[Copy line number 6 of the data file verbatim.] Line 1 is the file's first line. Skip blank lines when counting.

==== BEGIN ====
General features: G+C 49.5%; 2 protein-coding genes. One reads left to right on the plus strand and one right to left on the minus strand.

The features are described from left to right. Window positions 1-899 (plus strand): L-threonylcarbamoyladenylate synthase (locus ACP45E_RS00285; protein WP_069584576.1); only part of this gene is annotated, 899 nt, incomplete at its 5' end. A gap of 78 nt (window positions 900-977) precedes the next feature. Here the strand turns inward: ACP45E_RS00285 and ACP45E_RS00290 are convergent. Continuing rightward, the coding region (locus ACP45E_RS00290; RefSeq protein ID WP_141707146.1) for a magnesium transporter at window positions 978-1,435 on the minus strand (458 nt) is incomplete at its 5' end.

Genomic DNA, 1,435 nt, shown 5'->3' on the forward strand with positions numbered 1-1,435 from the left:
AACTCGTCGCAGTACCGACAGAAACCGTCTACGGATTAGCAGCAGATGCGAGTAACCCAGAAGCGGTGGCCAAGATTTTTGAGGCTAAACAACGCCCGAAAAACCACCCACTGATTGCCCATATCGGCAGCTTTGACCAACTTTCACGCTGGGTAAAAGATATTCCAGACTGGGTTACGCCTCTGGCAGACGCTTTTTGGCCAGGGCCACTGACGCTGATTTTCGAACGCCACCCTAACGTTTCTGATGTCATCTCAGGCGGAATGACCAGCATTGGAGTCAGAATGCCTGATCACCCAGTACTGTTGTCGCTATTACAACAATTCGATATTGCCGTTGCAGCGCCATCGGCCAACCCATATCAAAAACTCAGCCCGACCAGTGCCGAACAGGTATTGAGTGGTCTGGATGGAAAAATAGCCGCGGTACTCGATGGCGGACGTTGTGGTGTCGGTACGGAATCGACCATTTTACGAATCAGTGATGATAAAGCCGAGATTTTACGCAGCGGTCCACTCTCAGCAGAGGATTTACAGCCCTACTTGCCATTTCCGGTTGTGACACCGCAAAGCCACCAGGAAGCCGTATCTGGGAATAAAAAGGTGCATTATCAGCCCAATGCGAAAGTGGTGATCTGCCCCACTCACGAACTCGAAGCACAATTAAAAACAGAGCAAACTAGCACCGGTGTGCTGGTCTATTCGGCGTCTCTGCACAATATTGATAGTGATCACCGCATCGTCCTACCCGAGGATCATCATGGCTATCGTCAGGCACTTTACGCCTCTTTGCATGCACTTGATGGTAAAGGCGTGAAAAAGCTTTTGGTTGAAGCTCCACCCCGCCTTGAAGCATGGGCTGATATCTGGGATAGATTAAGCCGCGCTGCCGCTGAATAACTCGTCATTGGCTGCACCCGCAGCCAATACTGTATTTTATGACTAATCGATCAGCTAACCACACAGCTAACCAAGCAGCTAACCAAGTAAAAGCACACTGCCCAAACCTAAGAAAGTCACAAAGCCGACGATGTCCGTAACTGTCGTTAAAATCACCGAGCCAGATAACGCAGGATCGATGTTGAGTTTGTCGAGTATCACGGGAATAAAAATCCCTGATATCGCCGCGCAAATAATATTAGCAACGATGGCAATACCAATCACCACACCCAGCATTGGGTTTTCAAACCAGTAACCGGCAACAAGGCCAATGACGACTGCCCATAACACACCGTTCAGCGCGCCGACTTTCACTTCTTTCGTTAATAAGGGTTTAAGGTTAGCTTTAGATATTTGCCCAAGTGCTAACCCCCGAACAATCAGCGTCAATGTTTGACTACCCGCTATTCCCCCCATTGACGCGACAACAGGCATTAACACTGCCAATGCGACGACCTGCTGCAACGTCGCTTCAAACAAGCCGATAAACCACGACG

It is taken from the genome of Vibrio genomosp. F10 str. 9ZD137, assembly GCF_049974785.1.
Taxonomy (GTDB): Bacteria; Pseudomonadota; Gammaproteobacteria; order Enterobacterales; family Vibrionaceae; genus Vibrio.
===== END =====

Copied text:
Taxonomy (GTDB): Bacteria; Pseudomonadota; Gammaproteobacteria; order Enterobacterales; family Vibrionaceae; genus Vibrio.